In 1990 I was a Freshman at Thomas Jefferson High School for Science & Technology.  20 years later, this past week, I came back to give a talk about the past, current and future impact of mobile in our lives.  It was a fun event.

We covered both mobile trends and my "tips for your next 20 years" for the students.

Here's the video - it might take a few seconds to start playing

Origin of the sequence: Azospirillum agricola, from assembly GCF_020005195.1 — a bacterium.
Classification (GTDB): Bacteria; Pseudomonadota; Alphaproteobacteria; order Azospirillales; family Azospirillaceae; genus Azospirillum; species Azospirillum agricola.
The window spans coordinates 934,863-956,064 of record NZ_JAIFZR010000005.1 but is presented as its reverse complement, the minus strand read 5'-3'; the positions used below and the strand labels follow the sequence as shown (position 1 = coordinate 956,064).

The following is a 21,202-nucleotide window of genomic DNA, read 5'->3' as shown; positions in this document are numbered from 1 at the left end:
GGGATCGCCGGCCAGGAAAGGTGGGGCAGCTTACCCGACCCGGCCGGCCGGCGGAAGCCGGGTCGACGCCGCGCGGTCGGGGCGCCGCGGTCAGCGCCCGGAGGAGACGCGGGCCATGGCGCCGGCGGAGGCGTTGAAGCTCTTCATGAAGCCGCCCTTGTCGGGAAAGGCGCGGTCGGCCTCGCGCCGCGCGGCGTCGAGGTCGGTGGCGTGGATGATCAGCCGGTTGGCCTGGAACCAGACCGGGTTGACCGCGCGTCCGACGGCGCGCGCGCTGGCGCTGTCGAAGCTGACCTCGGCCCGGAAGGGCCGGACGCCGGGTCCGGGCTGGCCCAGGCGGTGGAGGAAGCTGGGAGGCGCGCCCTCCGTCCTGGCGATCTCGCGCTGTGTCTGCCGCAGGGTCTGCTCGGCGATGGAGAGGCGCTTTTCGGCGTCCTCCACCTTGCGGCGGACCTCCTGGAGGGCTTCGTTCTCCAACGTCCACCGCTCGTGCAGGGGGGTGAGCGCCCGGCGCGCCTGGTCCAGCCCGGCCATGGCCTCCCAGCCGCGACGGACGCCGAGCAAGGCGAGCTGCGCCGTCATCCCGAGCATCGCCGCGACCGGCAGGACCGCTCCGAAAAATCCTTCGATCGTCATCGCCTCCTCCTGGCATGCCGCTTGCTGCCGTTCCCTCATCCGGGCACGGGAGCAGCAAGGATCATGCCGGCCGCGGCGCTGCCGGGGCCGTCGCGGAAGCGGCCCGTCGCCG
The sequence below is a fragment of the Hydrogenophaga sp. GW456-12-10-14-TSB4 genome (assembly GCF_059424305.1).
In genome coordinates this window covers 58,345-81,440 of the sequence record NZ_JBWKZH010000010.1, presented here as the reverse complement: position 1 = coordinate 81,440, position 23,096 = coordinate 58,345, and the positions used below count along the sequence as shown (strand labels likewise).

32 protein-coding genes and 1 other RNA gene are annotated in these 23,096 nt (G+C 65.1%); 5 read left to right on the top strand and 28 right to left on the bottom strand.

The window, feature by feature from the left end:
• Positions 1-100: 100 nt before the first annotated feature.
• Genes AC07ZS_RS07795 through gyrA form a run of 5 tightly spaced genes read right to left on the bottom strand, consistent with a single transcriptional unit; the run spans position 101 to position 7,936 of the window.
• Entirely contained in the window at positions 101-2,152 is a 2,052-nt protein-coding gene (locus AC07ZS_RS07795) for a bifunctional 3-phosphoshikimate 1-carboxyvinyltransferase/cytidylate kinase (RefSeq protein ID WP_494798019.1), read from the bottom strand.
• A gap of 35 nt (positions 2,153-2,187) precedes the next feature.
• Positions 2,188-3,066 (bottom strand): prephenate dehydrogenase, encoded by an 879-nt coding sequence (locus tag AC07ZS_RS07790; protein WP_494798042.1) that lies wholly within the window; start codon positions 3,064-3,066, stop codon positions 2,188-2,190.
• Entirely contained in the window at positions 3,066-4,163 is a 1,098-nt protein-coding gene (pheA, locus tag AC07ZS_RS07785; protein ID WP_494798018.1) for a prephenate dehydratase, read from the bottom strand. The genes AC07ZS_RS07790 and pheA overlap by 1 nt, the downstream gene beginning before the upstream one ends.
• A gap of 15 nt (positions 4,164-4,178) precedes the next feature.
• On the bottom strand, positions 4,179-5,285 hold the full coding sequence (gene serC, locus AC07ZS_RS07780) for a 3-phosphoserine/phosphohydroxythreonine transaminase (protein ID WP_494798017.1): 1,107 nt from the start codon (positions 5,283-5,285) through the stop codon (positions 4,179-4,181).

In 1990 I was a Freshman at Thomas Jefferson High School for Science & Technology.  20 years later, this past week, I came back to give a talk about the past, current and future impact of mobile in our lives.  It was a fun event. We covered both mobile trends and my "tips for your next 20 years" for the students. Here's the video - it might take a few seconds to start playing Here is a transcript of the event: "Daniel - 00:00: So, My name is Daniel. I'm TJ, i graduated in 1994. That means i was a freshman here exactly 20 years ago. So i'm gonna talk today about impending mobile revolution. On the topic called: ""Do's and dont's in the next 20 years."" Cause i figured why not to take opportunity to tell you guys on what to focus in next 20 years. Daniel - 01:00: And let me also just say, i'm very honored to be here. Because i'm from TJ, you guys are from TJ. Daniel - 01:16: First of all this is definitely a PG-13 rated talk. Is anybody in here under 13? Everyone is at least 13. I mean emotionally and physically 13. Good. Daniel - 01:33: Lets talk a bit about today. I'm gonna talk for 60 minutes. Then there will be some questions afterwords. You may ask questions while i'm taking as well. We'll get the questions answered at the end. Daniel - 02:11: So this is me back in 1994. I still have hair. I just want to point out I'm the co-founder of mobile technology company. Where we make iPhone, Blackbery applications. [UNINTELLIGIBLE]. Lots of other publications as well. Daniel - 02:57: So we're based in DC. There's a lot of cool technology companies in DC. So what am i up to? I just got married recently. That was literally 2 weekends ago. And then we went on the honey moon. [UNINTELLIGIBLE] Daniel - 04:21: So what does any of this have to do with mobile? Well, the farting noises i just made were from the iPhone app called iFart. Who in here has heard of iFart? iFart is unbelievable. This guy made an app, he sold it for a dollar and literally sold million copies. Does anybody know what million times one is? It's like a lot of money, right. Daniel - 04:57: How amazing is it that somebody who had anything about farts makes an iPhone app and makes a million dollars? And most unbelievable thing is technology they used to make this app. Something that anybody in this room can use. Anybody in this room can have an idea and make an app and make million dollars out of it. And that's what really big deal is. That's a small part of really big deal. Things like iFart, the whole iPhone app revolution is an example. It's just like when the internet started, when i was in collage using the first browser, the Mozaic browser. And it was a lot just, like, stupid stuff. A lot of games and weird pictures. And now the internet is a really big deal, like, we live our lives on it, we're connected by it. It's not just fun and games, what it is is not just that anymore. Daniel - 06:06: And mobile, now today, is what the internet was 10 or 15 years ago. It's things like iFart. Its very easy to dismiss it just being a fad or a trend and not all that important. But it's a really big deal. I'm gonna talk today why it's such a big deal. You guys are just, i can't even tell you in how incredible position you are in. Because you have the brains and access and the ability to capitalize on trend of this. Remember, the stuff i'm gonna show you guys today, most people won't even realize any of that. Mobile was my life. For most people mobile just means just calling somebody, maybe texting or maybe using an app. But most people don't see what's under it. What's coming in 10 or 15 years. How mobile in 10 years or maybe even less time is going to be even more significant then internet is today. Think about how internet effects everything we do. Do any of you stand to be doing someday anything that hasn't got to do with the internet? Daniel - 07:22: Besides being out camping or something. But even camping, you'll probably going to try and get directions to go camping using Google Maps or something, right. Mobile is a lot bigger then that. And you guys are in this very unique position and the reason that i took time of my day to come here today and to talk to you is, because, if i can influence even one of you to do something in mobile and to drive that trend. And if i can even just show one of you, at least one of you, how amazing this wave is gonna be. And influences you in wanting to do something in your career that has to do with this, then i will feel great. Daniel - 08:02: So lets talk a little bit about what mobile is going to be and i'll back it up a little bit and talk about what it is today. And i'll talk about tips for the next few years. Is that good? Alright. This is a very indicative graph of the trend lines that are coming sometimes in 2013. and 2014. Mobile usage is going to surpass desktop usage. More people will be accessing the internet, also know as all the humanities knowledge, from their mobile devices instead of desktop devices. Very significance happens right back here and most people don't see it coming. Most people think of the phone as something to call with, as a way to access all the humanities knowledge from their pocket. Daniel - 08:56: This is actually a graph of the internet, it's 5 years old. Some really smart people, much smarter then i'll ever be, traced all of the connections. It's probably 10 or 15 times bigger by now, because it's 5 years old. We're, like, right here. That's up. The productivity that internet has given us, all the humanity knowledge, is just amazing. And our ability to access it is confined to this, right? When you guys have kids, when you're standing up here and you have kids i bet that your kids are going to be like: ""Hey mom, dad, how did you spend all day looking into a box?"". Like, all the humanities knowledge and you're looking into, like, it's a little window. The internet is all around us. Like right now, right here, if i wanted to know who built this and when it was manufactured, has anyone ever been hurt by it, can i get a good deal on it if i wanted to buy it on e-Bay. All that information is out there. But i'm an analog game. Human beings are not digital. You don't have the ability to just access that information just by touching. So we have to depend on these things in order to get to what we really want. But the mobile device liberates us from this box. The mobile device gives us better access. [END]" "Can I get a good deal on it if I want to buy it? Buy it on ebay All that information is...is out there. But I'm an analogue being. A human being. We aren't digital we don't have the ability to just access that information just by touching so we have to depend on these things in order to get to what we really want which is to know about something like this. But the mobile device liberates us from this box. The mobile device gives us better access. Its still very inverted access. If I want to learn about this I got to take a picture of it with my phone. My media server can decode that and allow me to recognize it and compare this to others- that sort of thing. It's still very imperfect but it's a lot better than using this one here and that's where the big advantage is that this- this thing- thing allows us to access all humanities knowledge from wherever we are and probably at all times but right now its still just this device and we have to look at this device in order to get access to that knowledge, and that's going to change and you guys and people like you are going to be the ones that affect that change. Let's talk a little more about what that change can look like. Let's see if I can keep this up. You guys seen Minority Report? Let's see if we can watch a quick clip. So that is a TED talk and you can watch it on a much better buffered version of it later on your computer if you've never seen TED talks they're really awesome. So, to take away from that is that the design special was great but the reality is that it's happening on most devises. It's happening today, right now. Obviously this is very early so nobody is really using this yet but in five years this is university in itself. A little bit more imagining on what's coming. We have some real designs that we've made to show what is not quite possible today but will be in very short order and I'm going to walk through a couple of them. So here is one, this is- the idea is that you take external sensors and that's one of the big trends is that right now the mobile device is just your phone but sensors are starting to be built into clothing or into rooms and yards. This is things like YouTube and wi-fi accessible to the phone. When you pair sensors to the phone you start getting the ability to access sensors on the phone and get a sense of what's going on. So imagine you're on a ski trip and your jacket has an avalanche sensor and that sensor can communicate with your phone and your phone can process the data and it's telling you that there is an avalanche or something like that. So that's the idea behind this one. Lots of other social media and tools built in the phone, its got a databases, its got a compass, things to stay oriented, so you can do things like find.... Another idea is called, Find love. So you're in a bar and your profile is being broadcast in some kind of safe way you know so that your teacher doesn't look and you don't have a problem. But your teacher doesn't want to be in the same bar or place that you are. Obviously there is a lot of privacy issues that have to be figured out for something like this to happen. I think that's very risqué way of skipping along but I think you have every right as well. So that's called Find Love. The app doesn't really exist it's just an idea And then the last one I'll show you builds on this concept called augment of reality where you can actually augment your reality around you by using your mobile device. So imagine an app where you are playing a game, your fighting aliens that only exists on the phone but the camera on your phone is acting as your lens and so you're at the mall or in your neighborhood and you're cheating, fucking, fighting aliens that don't really exist. Because that's what you see. Other people see just a neighborhood street you don't hurt aliens. Here's another example of what augmenting of realty can look like. It's actually a really old example but it gives you a really good idea of what it looks like. Have any of you guys seen the GP windmill of reality? No? okay. Lets try this. See if this works better one than last time. So this isn't using mobile specifically but this is augment of reality. So what's going to happen here is that we're using this little marker. This is a marker. This is a specific shape that the computer is going to recognize- the camera on the computer- and because I'm going to show the shape its going to.... This is augment of reality so what everyone else sees is just a marker but what you guys see is... So this is a marker and you can play around with this as well just Google GE augment of reality. It's a great example of augmenting reality. It's not just a sheet of something that is happening when you start playing games and things like this so you can do and hear on your mobile device So augmenting reality is a very very exciting opportunity that we haven't really done much with yet. That's some of the imagination of where mobile is going. Lets talk a little about where mobile is today. I'm going to give you guys a very quick overview of mobile today and when I'm done your going to know more about mobile than ninety-seven percent of the US population. You can be at a cocktail party and talk about how great mobile is. First of all, there are two main types of phones. There are what's called feature phones which are also flip phones or dumb phones and there are smart phones like the iphone. Smartphones are comprised of twenty percent of the majority. I imagine you guys, are you guys allowed to bring cell phones into school? Yea? Really? That's awesome. You can't text? You're not supposed to. For the purposes of this conversation no texting happens in school. So when we talk about mobile a lot of people say I want to do something mobile but really they're saying they want to do something in one of three main areas. And just understanding what we call the mobile pyramid this slide alone makes you scarily smarter than most people- this slide alone makes you smarter in mobile than almost everybody. When somebody says 'I want to do something mobile' what you should ask is 'what do you mean? SNS, mobile web, or what?' and they'll probably look at you like, 'What did you just ask me?' Because they won't know the difference. But there is a difference. SNS are things like text, help, to 1,2,3,4,5, to don't anybody hate me. That's the lower part of the pyramid. It's the lowest part because it's got very wide distribution almost any phone can participate in a campaign like that but it has very shallow functionality. There is not much richness in the experience it's just a hundred and sixty.... Mobile web is in the middle that's just using a browser to access the web on your phone it's a very inconsistent experience because even the mobile ericsson which is a feature phone has a browser." "Daniel:...[xx], that's the lower part of the pyramid. It's the lowest part because it's got a very wide distribution. Almost any phone can participate in a campaign like that, but it has very shallow functionality. There's not much richness in the experience. It's 160 characters, [xx]. Right? Mobile web is in the middle. That's just using a browser to access the web on your phone. It's a very inconsistent experience because even [xx] Razor, which is a feature phone, has a browser. It's not a very good browser. Right? So most of your phones that you guys probably own have browsers. But every phone tends to render a mobile website differently. So mobile web can be tricky. And we don't spend a lot of time with mobile web, or [xx]. We spend most of time with apps, which is at the top of the pyramid. And it's at the top because it has the narrowest distribution. It's only Smartphones, which is 20 percent of the market. But it's very rich functionality. Things like [xx] augmented reality and the ability to reach down into the phone and find out latitude and longitude of the phone, where is the phone located. And use that to provide [xx] experience through the app. A lot of the excitement that we're talking about today is in this top level pyramid, this is where we spend a lot of our time. One thing: if you are interested in getting involved with mobile, where is the biggest opportunity? I think [xx] that it is in the fragmentation that is coming to mobile apps. And I'm not going to spend a lot of time talking about this because [xx] technical details. But the idea here is that there are a lot of big companies that are trying to do really big things in mobile. So you guys [xx] Apple [xx] ...Microsoft has not done very much yet, but they have tons of cash and they're not going away. [xx] just got purchased. Does anybody know who purchased [xx]? [xx], right? So it's going to be interesting to see what happens with wireless. So in the Internet world 10 or 15 years ago it was all about Apple versus Microsoft: two main competitors with one of them having the dominant market share [sic]. In mobile, it's not [xx]. Right now, it's the iPhone. But all these other companies that are [xx]? I didn't even put [xx], Google. That's like the biggest [xx], ever. And so this idea of fragmentation: if I'm a business owner and I want to make a mobile app right now it's easy, I just get an iPhone. And our apps [sic], PointAbout, the company that makes these apps, start at $25,000. And that's a little small project. [xx] big projects that are several hundred thousand dollars. That's OK when you're just talking about one platform, the iPhone. But as a business owner if I had to spend one-hundred or two-hundred thousand dollars, six times, that wouldn't work. And so there's this fragmentation issue, this movement [sic], that a lot of people don't see yet. But if you want to do something innovative in mobile, help individuals and businesses figure out how to practice fragmentation. Alright, I'm going to talk a little more about fragmentation in a minute. Because PointAbout is doing one thing to try to solve it, that I'll show you. But let me just show you a couple more trends [sic] about the size of mobile. This is was the adoption curve for a lot of consumer electronics items. You can see the Blackberry's down here and this is not the total number. This is just how quickly they were adopted. The Nintendo Wii was adopted very quickly, the iPhone was adopted more quickly than all of them, and, in fact, the iPad was adopted -- has been adopted -- twice as quickly as the iPhone. They sold a million units in 30 days, it took the iPhone 70 days to [xx]. [xx], that's exactly right. So the iPad, which this graph was made before the iPad came out, isn't even on anymore. [xx] adopted very quickly. This just shows the growth of mobile Internet. Remember mobile Internet is the middle part, the middle pyramid. Right? But mobile Internet is growing very quickly. [xx] basically [xx]. Alright. So real quickly about PointAbout, what we do. We focus on the top two parts of the mobile pyramid. Mostly the top part, but we also do some mobile web. The way that I describe our business is that we do two things: the analogy that I use is we build custom [xx]. These are high-end, expensive, very functional applications. And then we [xx] service that [xx]. Which is called AppMaker, which gives anybody the ability to make [xx]. And so I'll start with AppMaker which is the [xx]. On January 4th, we launched App Maker to the world. It's [xx], so A-P-P-M-A-K-E-R. And we made 6,300 iPhone apps in the past 5 months or so, nobody has ever done that before. Our goal is to be the YouTube of mobile, meaning that we want to do for mobile what YouTube did for video. You guys may not remember but before YouTube, it was really hard to put a video online. You had to shoot with a camera, then you had to export it. You had to load it, you had to make sure that it wasn't too big of a file to [xx]. YouTube came along and said, ""Hey, just a couple minutes of YouTube will take care of this."" Right now with mobile, it's the same thing. Like, has anybody in this room made an iPhone app? [xx]. OK. Has anybody in this room uploaded video to YouTube? Right? That's the difference. And AppMaker is our attempt to do for mobile what YouTube did for video. So it's been used by ""National Geographic"", ""Newsweek"", [xx], [xx]. U.S. Congress made an app using AppMaker. AppMaker is free. So that means that any of you guys could go home today and make an app using AppMaker. Like [xx]. You could make an app [xx] tonight [xx]. The reason we made AppMaker was to solve this fragmentation, that I just talked about. If we can convince people to put their content into AppMaker, then we can build for the iPhone. We can build for Android, we can build for [xx], we can build for [xx]. And the user is the [xx]. And then the [xx] business, I'll go through this quickly. But, for example, we made the [xx] for [xx]. Made the iPhone and iPad [xx], [xx], [xx], AMCO [sic], ESRB, which is the game rating agency. [xx]. ShopLocal, [xx], [xx], [xx], etc., etc. OK. And here is the slide that I want to use to kind of wrap up all of this [xx] view about mobile. This is the [xx] that [xx]. Which is that one of our clients is a large car manufacturer that you definitely know. And we were talking to one of the senior strategists at the manufacturer who was quitting, because the car manufacturer didn't get it. He was actually leaving his job because he was so frustrated. And what he said to me was, ""The car manufacturer thinks that the mobile device is a nice-to-have in their car. That when somebody buys a car it would be nice for them to be able to connect up their phones [xx]. But what my employer doesn't get,"" this is the strategist for the car manufacturer talking. He said: ""What my employer doesn't get is that the reality is that the car isn't the nice-to-have, but mobile is."" Like, you use the car to drive, you need it to drive. But people have their phone with them all the time. They'll sooner go back to the house to retrieve their phone that they forgot, than their wallet. Like, you guys know that? Right? Like, if you leave your wallet at home, you say [sic], ""I'll just borrow some cash from someone else."" If you leave [xx], what if my boyfriend or girlfriend is trying to call? Or my parents? OK, or my parents... [laughter] So this guy's quitting his job because he's like, ""The car manufacturer doesn't get it, he thinks that the phone's the peripheral. But the phone is actually the hub and the car is the spoke, the phone is what everything is going to be built around."" And so the sensors that are going to be created in the jackets to have the [xx] sensors built in, are going to be connected to the phone. Or appliances that are dumb today [sic], are going to be hooked into the phone. One example is Steve Jobs, in one of his Apple keynote addresses showed [sic] a blood pressure monitor. You know, where you wrap it around and pump it? It was connected into an iPhone. So you could take your blood pressure and then..." "Daniel:...the centers that are going to be [xx] in the jackets to have the [xx] sensors built in, are going to be connected to the phone. Or appliances that are dumb [sic] today, are going to be hooked into the phone. One example is Steve Jobs, in one of his Apple keynote addresses, showed a blood pressure monitor -- you know when you wrap it around and pump it? It was connected into an iPhone. So you could take your blood pressure and then it could be submitted to the iPhone, and the iPhone could send it to your doctor, it could post it on Facebook -- I don't know if you would want [sic] to do that, but it could. You could go anywhere you want with that, right? [xx] blood pressure is. But that's the power of the mobile device, is it liberates content [sic], it liberates data. Right? So a lot of appliances today being able to be hooked into a [sic] mobile device. Things like spaces that you're in becoming smart to what you want in your profile [sic] because you have your phone on you and your phone's communicating with the space. OK? So mobile is the hub, everything else is the peripheral [xx]. Alright, enough about mobile? You guys kind of get where it's going? Is anyone inspired to do something in mobile? Just raise your hand [xx]. Alright, let's talk a little bit about Daniel's tips for the next 10 [sic] years. First of all, so I went to UVA. Let's see, what is this? This is like, June, so you guys are already [sic]... Are there seniors in here? I can't believe you're actually in class. [laughter] Audience Member - Male: [xx]. Daniel: Thank you. So you guys already know what colleges you got into? Is anyone going to UVA? Alright, one for one. Let me tell you: TJHS is so much harder than UVA. Seriously, it's going to be like a breeze. So I went to UVA, I was [xx] at UVA, which is a great, great program. And I really enjoyed my time at TJ [sic]. Like, this was a very special, magical time, and I'm really glad that I came [sic] here. One thing that I would say to you guys is -- follow your hearts. And I know it's so cliche to say that, it's so dumb to say that [sic]. But I've grown up watching my friends do the things that their parents wanted them to do, and I know what that pressure looks like. I never had it myself, but I've had friends who have had parents that have wanted them to do specific things. And let me tell you: it doesn't work. You end up being really unhappy [sic]. I have friends now in their thirties that wished that they had followed their hearts when they were in their teens. And I just -- I can't tell you how big a deal it is to go do what you want to do. So do what you love, seriously. Don't let other people tell you what you should be doing. You're the only one that's going to get the chance to live your life. Another thing -- this is not a part of dating, so outside of dating -- ""no"" equals, ""Tell me why to say 'yes'."" Except for dating. [laughter] Every other aspect: no is usually not a no. If you accept ""no"" easily from people, you're going to be able to do things that other people haven't done. If it were easy, everybody would be doing it. So, when somebody says ""no"" when you're trying to effect a change, or do something innovative, when somebody says ""no"", just realize that you just haven't given them a good reason to say ""yes"" -- outside of dating. Alright? So it does not include the opposite sex, just in terms of trying to innovate and effect change in the world. Do not take ""no"" for an answer. It goes along with ""have no fear"". Seriously, we are driven by fear. You should recognize that everybody is driven by fear. When you're at a stoplight and it's turning red, and you're in the intersection, and you're trying to decide, ""Wait [sic], should I go? If I go than I might run a red, I might get a ticket. But if I don't go, the guy behind me might [xx]."" Those decisions are all based on fear: like, what's the least worst outcome? Right? Like, we are driven by fear. It affects a lot of the decisions that we make in our lives. Don't [xx] by fear, or at least acknowledge when you are, and accept it for what it is. And then... Alright, I'm not going to confuse [xx] ...exhaustive. But you guys who have [sic] have seen ""the"" movie? Yeah, ""Avatar""? So, be like the Na'vi. And what I mean by that is that the Na'vi in this movie ""Avatar"", recognize that we're all connected, and that we all share the same [sic] energy force such that our decisions affect those around us. No, seriously. I know it's like totally [xx], but I'm telling you. Right? You're going to be up here in 20 years talking to people. Seriously, you're going to want to be saying these same things. Like, we're all connected, our decisions affect those around us, we're not -- you know, in the US, we're raised to be very individualistic people, with our own space. And we don't often get the opportunity to really stop and think about how our actions affect others but they do, and just recognize that. Deal with it. And last thing: become a subject matter expert in something. It doesn't matter what you pick. SME: subject matter expert. You could be an expert in beetles. Like if you know more about beetles than anybody else in the world, there is somebody out there that's going to want to talk to you, and you [xx] ...being a subject matter expert, in whatever it is. Choose something that you're passionate about and just become the most knowledgeable person about that thing. OK? Is that cool [sic]? Alright, guys, it's been a real pleasure. Let's do some [xx]. [applause] By the way, I had a video to show, but I'm just going to skip it. It's not a [xx], so [xx], [xx] later. Yes? Audience Member - Female: [xx]. Daniel: OK. So the question is, different service providers like AT&T and Verizon -- how do those organization affect things like Mobile web. Yeah? OK. Well, just to clarify the question, Android is not specific to Verizon. It is on Verizon, but Android... Here's the thing about Android. What we often say and point out [sic] is that it's probably going to end up being Android versus iPhone, in a lot of really big ways -- it already is. Android isn't growing very quickly. There's a [xx] report, which is an analyst [xx], which says that Android is going to outsell iPhone by 2012. In fact, that's already started happening in some cases. So the idea is that Android is an open-source operating system built by Google. It is being implemented by multiple carries, which is what you were asking about -- the different carriers [sic] -- [xx] different price points. We think it's going to be like PC versus Mac. There's more PC's in the world, but, arguably, the experience is better on the Mac. And iPhone versus Android is like that, as well, where they may be more Android phones, but Apple -- what Apple showed the world was the value of this ecosystem. So it's not just that Apple made a beautiful piece of hardware, which they did. But it's that it uses iTunes, it syncs well, you can put your music on it, you can put your apps on it, it's easy to just press a button to buy music or to buy apps. Our credit card is already on file with Apple. There's this ecosystem that Apple created and they blew everybody else away with it, nobody was ready for that. Nobody was expecting that [sic]. And so, specifically, to answer your question about carriers, it is a huge problem. Because I was [xx]. You know, it's like, because it's on AT&T's network and AT&T is more of a [xx], [xx]. And that is not a problem with Android because Android is [xx], multiple carriers. But what I imagine is going to end up happening is that the iPhone [xx] ...Android already is. So I don't know if that exactly answers your question, except to say that it's a lot like the Internet back in the day. The connection is [xx]. But as an active developer [sic], we have to do a lot thinking about [xx]. OK, another question? Audience Member: [xx]. Daniel: So the question is, why [xx]? Or, why do you think privatization is such a big issue? There are a lot of [xx] game console [xx] game consoles [xx] just making Playstation games. Or XBox games? Right? Audience Member: Yeah. Daniel: So I think the only way that I can really answer that question is to go back to what our goal [xx]. Which is -- our mantra is -- we want to do for mobile what music did for video [sic]. You're absolutely right. Especially you guys, [xx] app developer, [xx] make a very good living. We're talking about hundreds of thousands of million dollars a year. A very good living just making apps, just for the iPhone, or just making apps for the Android. But that's not what we're setting out to do. We're..." "Daniel: So I think the only way that I can really answer that question is to go back to what our goal as a company is. Which is -- our mantra is: ""We want to do for mobile what YouTube did for video."" You're absolutely right. Especially you guys, or an app developer, you make a very good living. We're talking about hundreds of thousands of millions of dollars a year. A very good living just making apps for the iPhone, just the iPhone. Or, just making apps for the Android. But that's not what we're setting out to do, we're trying to do something much bigger. Our goal is to solve what we perceive to be a [inaudible] problem, that we don't think that a lot of people would recognize that [sic]. Which is that in a couple of years, as Android continues to gain in market share, this fragmentation issue is going to be affecting both business and individuals that want to reach, not just the people in [inaudible], but everybody who is in mobile. So our vision is bigger. Although, you're right, in the sense that you can do very well with just focusing on one platform, just like making a game for XBox. Our vision [inaudible]. Yes? Audience Member: [inaudible] Daniel: So the question is, ""What comes after apps?"" Right? And the way that I would answer that is: when you're thinking about specific apps like the iPhone -- right? -- and you mess with one app and play with it for a couple hours. Or whether it's... There's this thing called the [inaudible] and you can [inaudible]. But, at any rate... So, yeah, that's fine, it can be a little bit of fun. But, really, why is it that big a deal? New apps that are coming out, why are they that big a deal? What's next? But if you look beyond that, it goes more into, ""What can you do with a mobile device?"" Like, for example: I just started seeing a new wave of apps come out that to me shadowed [sic] what the Internet did. Where at first the Internet was just a lot of fun, not professional, not the business world. Weren't [inaudible] our lives. Now, it is. And I just started seeing apps come out, like an app for the company called US of A [sic], which allows me to deposit a check just by taking a picture [inaudible]. So, and I don't even have to send the check in anywhere, you just throw the check away. I take a picture of the front, I take a picture of the back, using my iPhone, and I'm [sic] done. And it's that now we're talking apps that I'm using at least a couple times a week, that I can't live without. And next it's going to be thing like augmented reality, or I need to send my blood pressure to my doctor, or things that are just my daily life run on a mobile device. So at PointAbout, we're not so much focused on the fact that it's an app or it's mobile web, but we're more focused on: ""How is it that mobile is going to affect the way that I live my life or interact [inaudible]"" ...absolutely. That's exactly what ""Newsweek"" is doing. They're charging $2.99 for their app. They made it using AppMaker and [inaudible] money. So the question is, ""There are a lot of app making services on the Internet, how is yours different?"" Right? Yeah. Well, first of all, there are a couple -- there are two or three services like AppMaker that really have made traction. There's a lot of people that are trying to do this, but don't have traction. So app makers weren't -- Mobile Roadie [sic] is another that focuses on the entertainment industry. One of the main differences is we have a ton of traction. So AppMaker and Mobile Roadie are the two main ones. [inaudible]. We have made more apps than anybody in history ever has made. Like, nobody has ever made 6,300 apps [inaudible]. It usually takes eight weeks to make one app, but we've made over 6,000 in five weeks. So the traction we've gotten is tremendous. I mean, if you're following Tech Bunch [sic], or CNET, or just [inaudible]. But it really comes down to the functionality of the tool, which is that you do not need to have an [inaudible] to make an [inaudible], which usually you do. You do not need to [inaudible], which usually you do. So it opens up this opportunity for anybody. Like, I actually made an app for TJ using AppMaker. It took me 10 minutes. TJ has a lot of great RSS feeds [inaudible] ...app for TJ and published it. But if any of you wanted to do it [inaudible]... literally... What's today, Wednesday? Thursday? [inaudible] day it is. By Monday of next week, TJ would [inaudible] ...iTunes [inaudible]. [inaudible]. Audience Member: [inaudible] Daniel: What platform is AppMaker? AppMaker is a web service. It makes iPhone apps, today. We're working on also making Android apps, iPad apps, all the other ones that I showed you. [inaudible]. Yes? The question is, ""If we stop fragmentation, we stop competition?"" Now, it's not that we want to stop fragmentation. We think it's a beautiful thing, it's a huge opportunity. We want to embrace the fact that there is fragmentation and make it so that if you want to make an app, you can come to AppMaker and we can make an app across all these different platforms, versus you having to go and spend a lot of money on each one. So, [inaudible] will still be out there. We're not erasing fragmentation or stopping fragmentation, we're leveraging it to [inaudible]. [inaudible] ...question. There are new iPhone terms of service that just came out that state basically [inaudible] being able to create native apps. [inaudible] terms of service. [inaudible] says that apps have to [inaudible] who is the [inaudible] ...and the question was specifically about [inaudible]. [inaudible] we've got a very good relationship with Apple. We've published so many apps that we have [inaudible]. They know us very well and [inaudible]. And, at the same time, Apple is very nervous about a tool like AppMaker because it means that Apple will be dependent [sic] on how good AppMaker is for [inaudible]. Apple is very careful about the image that they project in the world, [inaudible] to you. So, that is an ongoing dialog that we have with Apple every day. How can we turn AppMaker into a tool which we both seem to [inaudible] ...so that you, or you, or anybody, can come make an app. [inaudible]. Right? And so we've been adding things like instant notifications into the apps. So, like let's say that you're the captain of the lacrosse team? You could make an app for the lacrosse team that has lacrosse information about TJ's lacrosse team. It has maybe an international lacrosse [inaudible]. Maybe it has lacrosse news? And you can also had instant notification. So [inaudible] ...basically like a text message pop up that says, ""Hey, there's a lacrosse game tonight. Come see us play."" Things like that that are very specific to native apps. Those are the things that [inaudible] build into AppMaker, so the apps [inaudible]. And by the way, how much time do we have? [inaudible] until two? Audience Members: Yes. Daniel: Alright. So I'm going to do Q and A until you guys don't have questions anymore. OK? But we'll definitely stop at two. I mean, I don't mind letting you go early. Although, [inaudible] OK. But, I don't mind... But if you guys [inaudible] ... is there an adult in the room? OK, we'll do questions for a few more minutes and then [inaudible]. Yes? Audience Member: [inaudible] Daniel: If I made an app, how would I get it onto the iTunes store? There is a service called iTunes Connect. When you have an Apple developer account, you can access iTunes Connect. It's the backdoor into iTunes and that's where you upload apps. So [inaudible] with AppMaker, is you get an Apple developer account, but you don't actually have to use [inaudible]. You load your Apple developer account into Apple, you make an app using AppMaker, and then you upload it to iTunes using [inaudible] which [inaudible]. So is [inaudible] person using AppMaker [inaudible] themselves? [inaudible] you don't [inaudible] the app yourselves. AppMaker does all of it for you, it's completely a self-service tool. So you log onto appmaker.com, you use [inaudible] environment to create your app just by dragging and dropping. You could build. AppMaker builds the Apple background, it spits out a published app. [inaudible]. It's a lot of fun. I can't do it, but I think it's pretty cool [inaudible]. [inaudible]. Right? [inaudible] ...have some fun with it [inaudible]. [inaudible]. So the question is, ""If you jailbreak your phone and you are going to [inaudible], if you jailbreak your phone, is that [inaudible]?"" I mean, it's a small part of what the majority is doing that, to me, a little bit of this craziness on the fringes is never [inaudible]. Like, I'm not [inaudible] the ones that promote [inaudible]. There are people who worked long and hard to make apps possible, to make them exist in the first place. But having people that think creatively and are pushing others to do things in an interesting way, to me, a little bit of that innovation is always good. OK, guys. It's been a real pleasure. [applause]"